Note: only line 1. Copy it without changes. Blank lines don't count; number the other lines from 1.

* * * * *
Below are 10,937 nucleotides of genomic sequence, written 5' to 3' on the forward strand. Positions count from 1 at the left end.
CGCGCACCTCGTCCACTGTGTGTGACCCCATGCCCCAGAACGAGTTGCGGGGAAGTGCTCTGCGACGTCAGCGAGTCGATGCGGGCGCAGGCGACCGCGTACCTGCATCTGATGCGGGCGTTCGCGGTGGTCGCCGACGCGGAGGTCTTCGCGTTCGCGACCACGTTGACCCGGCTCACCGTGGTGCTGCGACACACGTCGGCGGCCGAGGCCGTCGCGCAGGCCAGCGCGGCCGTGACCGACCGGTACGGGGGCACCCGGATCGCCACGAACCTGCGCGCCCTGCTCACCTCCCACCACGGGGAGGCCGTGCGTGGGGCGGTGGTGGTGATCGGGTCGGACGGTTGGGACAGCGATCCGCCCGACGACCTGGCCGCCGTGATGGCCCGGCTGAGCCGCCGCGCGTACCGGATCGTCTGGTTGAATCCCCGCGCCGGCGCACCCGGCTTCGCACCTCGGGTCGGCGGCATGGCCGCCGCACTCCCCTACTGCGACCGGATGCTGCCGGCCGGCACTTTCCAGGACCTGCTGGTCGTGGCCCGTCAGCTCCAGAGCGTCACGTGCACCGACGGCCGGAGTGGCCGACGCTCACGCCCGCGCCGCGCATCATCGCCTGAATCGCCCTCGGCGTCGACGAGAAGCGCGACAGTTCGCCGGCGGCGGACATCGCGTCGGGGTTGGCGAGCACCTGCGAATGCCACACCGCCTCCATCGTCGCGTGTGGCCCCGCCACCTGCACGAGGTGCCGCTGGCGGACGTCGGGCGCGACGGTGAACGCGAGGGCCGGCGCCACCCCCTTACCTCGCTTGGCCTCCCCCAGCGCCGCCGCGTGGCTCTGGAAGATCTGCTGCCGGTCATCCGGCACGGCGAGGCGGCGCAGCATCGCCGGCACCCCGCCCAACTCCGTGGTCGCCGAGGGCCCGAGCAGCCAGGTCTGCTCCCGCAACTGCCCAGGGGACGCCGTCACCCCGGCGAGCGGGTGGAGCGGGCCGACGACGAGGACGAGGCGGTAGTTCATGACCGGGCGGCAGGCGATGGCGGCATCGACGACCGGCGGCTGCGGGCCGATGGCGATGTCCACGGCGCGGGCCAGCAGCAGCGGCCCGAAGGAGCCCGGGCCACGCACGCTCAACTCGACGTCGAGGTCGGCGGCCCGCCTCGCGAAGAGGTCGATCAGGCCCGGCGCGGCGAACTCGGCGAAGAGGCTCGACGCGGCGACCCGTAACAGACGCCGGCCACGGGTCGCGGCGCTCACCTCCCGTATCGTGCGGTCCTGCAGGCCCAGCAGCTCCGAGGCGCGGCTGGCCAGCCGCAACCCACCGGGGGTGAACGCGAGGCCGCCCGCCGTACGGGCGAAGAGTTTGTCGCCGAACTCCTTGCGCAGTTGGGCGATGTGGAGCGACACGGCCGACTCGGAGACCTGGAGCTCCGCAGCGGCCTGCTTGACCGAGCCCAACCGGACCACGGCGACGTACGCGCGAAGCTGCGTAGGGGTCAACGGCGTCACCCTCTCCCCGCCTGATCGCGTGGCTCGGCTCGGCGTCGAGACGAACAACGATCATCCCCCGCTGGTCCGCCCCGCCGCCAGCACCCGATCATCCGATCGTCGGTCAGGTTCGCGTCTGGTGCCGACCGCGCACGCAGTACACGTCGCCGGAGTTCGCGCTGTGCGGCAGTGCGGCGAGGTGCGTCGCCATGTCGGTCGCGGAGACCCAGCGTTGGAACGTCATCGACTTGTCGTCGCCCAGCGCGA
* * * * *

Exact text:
Below are 10,937 nucleotides of genomic sequence, written 5' to 3' on the forward strand. Positions count from 1 at the left end.